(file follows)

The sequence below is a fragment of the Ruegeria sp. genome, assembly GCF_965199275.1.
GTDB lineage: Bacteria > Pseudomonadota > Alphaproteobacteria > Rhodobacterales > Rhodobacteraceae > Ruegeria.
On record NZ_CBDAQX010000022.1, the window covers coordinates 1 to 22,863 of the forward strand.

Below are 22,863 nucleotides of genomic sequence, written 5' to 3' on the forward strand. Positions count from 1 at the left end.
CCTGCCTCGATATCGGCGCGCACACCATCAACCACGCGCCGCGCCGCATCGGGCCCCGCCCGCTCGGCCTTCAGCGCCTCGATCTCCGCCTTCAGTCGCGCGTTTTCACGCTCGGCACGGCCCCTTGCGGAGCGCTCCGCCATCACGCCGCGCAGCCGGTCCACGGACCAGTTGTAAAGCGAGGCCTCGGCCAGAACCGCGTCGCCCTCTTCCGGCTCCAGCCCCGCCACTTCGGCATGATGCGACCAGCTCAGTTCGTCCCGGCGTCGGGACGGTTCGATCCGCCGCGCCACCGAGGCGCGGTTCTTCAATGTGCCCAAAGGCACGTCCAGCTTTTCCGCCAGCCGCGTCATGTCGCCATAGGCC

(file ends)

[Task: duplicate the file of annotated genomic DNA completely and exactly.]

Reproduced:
The sequence below is a fragment of the Ruegeria sp. genome, assembly GCF_965199275.1.
GTDB lineage: Bacteria > Pseudomonadota > Alphaproteobacteria > Rhodobacterales > Rhodobacteraceae > Ruegeria.
On record NZ_CBDAQX010000022.1, the window covers coordinates 1 to 22,863 of the forward strand.

Below are 22,863 nucleotides of genomic sequence, written 5' to 3' on the forward strand. Positions count from 1 at the left end.
CCTGCCTCGATATCGGCGCGCACACCATCAACCACGCGCCGCGCCGCATCGGGCCCCGCCCGCTCGGCCTTCAGCGCCTCGATCTCCGCCTTCAGTCGCGCGTTTTCACGCTCGGCACGGCCCCTTGCGGAGCGCTCCGCCATCACGCCGCGCAGCCGGTCCACGGACCAGTTGTAAAGCGAGGCCTCGGCCAGAACCGCGTCGCCCTCTTCCGGCTCCAGCCCCGCCACTTCGGCATGATGCGACCAGCTCAGTTCGTCCCGGCGTCGGGACGGTTCGATCCGCCGCGCCACCGAGGCGCGGTTCTTCAATGTGCCCAAAGGCACGTCCAGCTTTTCCGCCAGCCGCGTCATGTCGCCATAGGCC